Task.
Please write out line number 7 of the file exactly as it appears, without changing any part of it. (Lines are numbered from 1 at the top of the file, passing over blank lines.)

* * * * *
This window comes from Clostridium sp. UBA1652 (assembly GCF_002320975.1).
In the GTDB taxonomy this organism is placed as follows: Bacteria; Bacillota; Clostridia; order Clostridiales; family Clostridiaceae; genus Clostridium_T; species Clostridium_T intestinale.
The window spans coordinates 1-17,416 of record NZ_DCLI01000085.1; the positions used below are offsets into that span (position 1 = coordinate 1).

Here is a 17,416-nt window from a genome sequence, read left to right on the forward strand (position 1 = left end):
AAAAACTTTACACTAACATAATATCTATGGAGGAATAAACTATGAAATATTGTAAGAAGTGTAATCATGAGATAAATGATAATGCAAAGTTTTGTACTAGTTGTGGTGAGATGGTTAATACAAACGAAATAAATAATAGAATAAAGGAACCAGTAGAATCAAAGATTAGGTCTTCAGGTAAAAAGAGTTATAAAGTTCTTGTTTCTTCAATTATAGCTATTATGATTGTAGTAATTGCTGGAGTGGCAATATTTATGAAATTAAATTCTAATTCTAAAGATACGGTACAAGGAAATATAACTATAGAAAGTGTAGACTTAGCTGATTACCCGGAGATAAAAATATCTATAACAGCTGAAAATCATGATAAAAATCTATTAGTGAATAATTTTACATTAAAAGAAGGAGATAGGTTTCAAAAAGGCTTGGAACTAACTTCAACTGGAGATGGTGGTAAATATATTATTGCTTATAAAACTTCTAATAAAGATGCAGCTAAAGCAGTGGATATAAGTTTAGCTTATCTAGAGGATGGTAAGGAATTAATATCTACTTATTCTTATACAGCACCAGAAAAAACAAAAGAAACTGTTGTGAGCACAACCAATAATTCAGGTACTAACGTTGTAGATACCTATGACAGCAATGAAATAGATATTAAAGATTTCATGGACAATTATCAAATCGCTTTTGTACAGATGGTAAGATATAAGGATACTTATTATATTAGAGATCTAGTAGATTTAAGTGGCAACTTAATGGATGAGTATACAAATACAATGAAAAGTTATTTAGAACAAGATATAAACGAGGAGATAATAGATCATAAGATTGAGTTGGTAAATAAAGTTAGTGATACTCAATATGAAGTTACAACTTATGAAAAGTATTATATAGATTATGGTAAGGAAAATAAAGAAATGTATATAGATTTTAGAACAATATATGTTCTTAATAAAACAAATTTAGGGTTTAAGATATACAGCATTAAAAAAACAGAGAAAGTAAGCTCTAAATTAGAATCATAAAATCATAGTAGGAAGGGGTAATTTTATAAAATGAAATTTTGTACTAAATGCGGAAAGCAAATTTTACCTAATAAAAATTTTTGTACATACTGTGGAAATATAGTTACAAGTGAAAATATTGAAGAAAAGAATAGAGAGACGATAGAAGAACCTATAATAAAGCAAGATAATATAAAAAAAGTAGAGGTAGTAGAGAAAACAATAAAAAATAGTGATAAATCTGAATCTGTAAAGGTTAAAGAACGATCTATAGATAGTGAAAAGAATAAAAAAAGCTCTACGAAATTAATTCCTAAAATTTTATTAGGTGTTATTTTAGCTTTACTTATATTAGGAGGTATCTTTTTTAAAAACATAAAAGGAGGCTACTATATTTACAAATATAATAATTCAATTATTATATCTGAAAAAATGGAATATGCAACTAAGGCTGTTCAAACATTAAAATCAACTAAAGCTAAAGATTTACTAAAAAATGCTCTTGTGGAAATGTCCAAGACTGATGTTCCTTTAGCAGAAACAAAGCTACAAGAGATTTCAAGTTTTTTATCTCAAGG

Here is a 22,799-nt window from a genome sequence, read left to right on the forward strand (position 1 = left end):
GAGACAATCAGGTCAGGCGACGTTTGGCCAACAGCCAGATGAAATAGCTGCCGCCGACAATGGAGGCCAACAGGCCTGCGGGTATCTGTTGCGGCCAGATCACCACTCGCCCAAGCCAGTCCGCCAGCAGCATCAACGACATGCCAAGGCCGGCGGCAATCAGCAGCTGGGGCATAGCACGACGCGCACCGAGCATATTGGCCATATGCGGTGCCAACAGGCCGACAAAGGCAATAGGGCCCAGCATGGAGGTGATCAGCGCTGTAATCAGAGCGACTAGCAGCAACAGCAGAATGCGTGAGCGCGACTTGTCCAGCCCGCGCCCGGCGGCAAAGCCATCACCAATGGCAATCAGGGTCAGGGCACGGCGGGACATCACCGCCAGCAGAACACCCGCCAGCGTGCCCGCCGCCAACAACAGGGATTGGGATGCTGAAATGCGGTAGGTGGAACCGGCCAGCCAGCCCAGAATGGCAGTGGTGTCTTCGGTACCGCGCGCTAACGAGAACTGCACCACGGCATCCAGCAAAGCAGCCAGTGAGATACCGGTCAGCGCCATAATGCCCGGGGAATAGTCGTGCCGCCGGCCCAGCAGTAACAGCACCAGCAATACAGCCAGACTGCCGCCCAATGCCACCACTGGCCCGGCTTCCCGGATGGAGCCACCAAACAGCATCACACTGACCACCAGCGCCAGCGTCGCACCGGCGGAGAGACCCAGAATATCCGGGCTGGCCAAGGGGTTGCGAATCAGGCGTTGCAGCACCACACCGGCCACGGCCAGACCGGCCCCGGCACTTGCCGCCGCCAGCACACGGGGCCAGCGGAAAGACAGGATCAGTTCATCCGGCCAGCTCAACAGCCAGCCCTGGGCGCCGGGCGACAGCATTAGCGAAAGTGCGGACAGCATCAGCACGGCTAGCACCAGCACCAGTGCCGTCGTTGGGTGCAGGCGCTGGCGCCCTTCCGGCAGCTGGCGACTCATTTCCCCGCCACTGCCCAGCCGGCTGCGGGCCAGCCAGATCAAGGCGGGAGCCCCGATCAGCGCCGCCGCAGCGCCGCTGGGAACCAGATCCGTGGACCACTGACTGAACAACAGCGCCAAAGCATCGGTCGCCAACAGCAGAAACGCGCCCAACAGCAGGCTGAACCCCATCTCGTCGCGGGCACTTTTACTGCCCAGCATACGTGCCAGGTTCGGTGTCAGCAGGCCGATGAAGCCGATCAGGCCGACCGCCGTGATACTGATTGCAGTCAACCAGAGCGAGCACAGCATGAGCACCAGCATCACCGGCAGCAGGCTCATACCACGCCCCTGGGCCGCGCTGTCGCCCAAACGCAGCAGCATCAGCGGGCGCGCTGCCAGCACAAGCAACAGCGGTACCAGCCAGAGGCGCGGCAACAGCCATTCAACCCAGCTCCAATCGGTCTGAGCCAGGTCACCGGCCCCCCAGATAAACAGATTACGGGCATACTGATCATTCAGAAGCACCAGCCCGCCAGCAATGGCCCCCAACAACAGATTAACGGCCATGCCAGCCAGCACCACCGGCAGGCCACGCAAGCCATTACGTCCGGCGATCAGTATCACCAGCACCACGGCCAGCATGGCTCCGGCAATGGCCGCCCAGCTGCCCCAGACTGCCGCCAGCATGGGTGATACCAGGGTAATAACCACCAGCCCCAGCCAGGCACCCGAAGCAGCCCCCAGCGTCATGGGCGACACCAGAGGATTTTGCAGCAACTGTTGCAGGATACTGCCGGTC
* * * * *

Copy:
GAGACAATCAGGTCAGGCGACGTTTGGCCAACAGCCAGATGAAATAGCTGCCGCCGACAATGGAGGCCAACAGGCCTGCGGGTATCTGTTGCGGCCAGATCACCACTCGCCCAAGCCAGTCCGCCAGCAGCATCAACGACATGCCAAGGCCGGCGGCAATCAGCAGCTGGGGCATAGCACGACGCGCACCGAGCATATTGGCCATATGCGGTGCCAACAGGCCGACAAAGGCAATAGGGCCCAGCATGGAGGTGATCAGCGCTGTAATCAGAGCGACTAGCAGCAACAGCAGAATGCGTGAGCGCGACTTGTCCAGCCCGCGCCCGGCGGCAAAGCCATCACCAATGGCAATCAGGGTCAGGGCACGGCGGGACATCACCGCCAGCAGAACACCCGCCAGCGTGCCCGCCGCCAACAACAGGGATTGGGATGCTGAAATGCGGTAGGTGGAACCGGCCAGCCAGCCCAGAATGGCAGTGGTGTCTTCGGTACCGCGCGCTAACGAGAACTGCACCACGGCATCCAGCAAAGCAGCCAGTGAGATACCGGTCAGCGCCATAATGCCCGGGGAATAGTCGTGCCGCCGGCCCAGCAGTAACAGCACCAGCAATACAGCCAGACTGCCGCCCAATGCCACCACTGGCCCGGCTTCCCGGATGGAGCCACCAAACAGCATCACACTGACCACCAGCGCCAGCGTCGCACCGGCGGAGAGACCCAGAATATCCGGGCTGGCCAAGGGGTTGCGAATCAGGCGTTGCAGCACCACACCGGCCACGGCCAGACCGGCCCCGGCACTTGCCGCCGCCAGCACACGGGGCCAGCGGAAAGACAGGATCAGTTCATCCGGCCAGCTCAACAGCCAGCCCTGGGCGCCGGGCGACAGCATTAGCGAAAGTGCGGACAGCATCAGCACGGCTAGCACCAGCACCAGTGCCGTCGTTGGGTGCAGGCGCTGGCGCCCTTCCGGCAGCTGGCGACTCATTTCCCCGCCACTGCCCAGCCGGCTGCGGGCCAGCCAGATCAAGGCGGGAGCCCCGATCAGCGCCGCCGCAGCGCCGCTGGGAACCAGATCCGTGGACCACTGACTGAACAACAGCGCCAAAGCATCGGTCGCCAACAGCAGAAACGCGCCCAACAGCAGGCTGAACCCCATCTCGTCGCGGGCACTTTTACTGCCCAGCATACGTGCCAGGTTCGGTGTCAGCAGGCCGATGAAGCCGATCAGGCCGACCGCCGTGATACTGATTGCAGTCAACCAGAGCGAGCACAGCATGAGCACCAGCATCACCGGCAGCAGGCTCATACCACGCCCCTGGGCCGCGCTGTCGCCCAAACGCAGCAGCATCAGCGGGCGCGCTGCCAGCACAAGCAACAGCGGTACCAGCCAGAGGCGCGGCAACAGCCATTCAACCCAGCTCCAATCGGTCTGAGCCAGGTCACCGGCCCCCCAGATAAACAGATTACGGGCATACTGATCATTCAGAAGCACCAGCCCGCCAGCAATGGCCCCCAACAACAGATTAACGGCCATGCCAGCCAGCACCACCGGCAGGCCACGCAAGCCATTACGTCCGGCGATCAGTATCACCAGCACCACGGCCAGCATGGCTCCGGCAATGGCCGCCCAGCTGCCCCAGACTGCCGCCAGCATGGGTGATACCAGGGTAATAACCACCAGCCCCAGCCAGGCACCCGAAGCAGCCCCCAGCGTCATGGGCGACACCAGAGGATTTTGCAGCAACTGTTGCAGGATACTGCCGGTC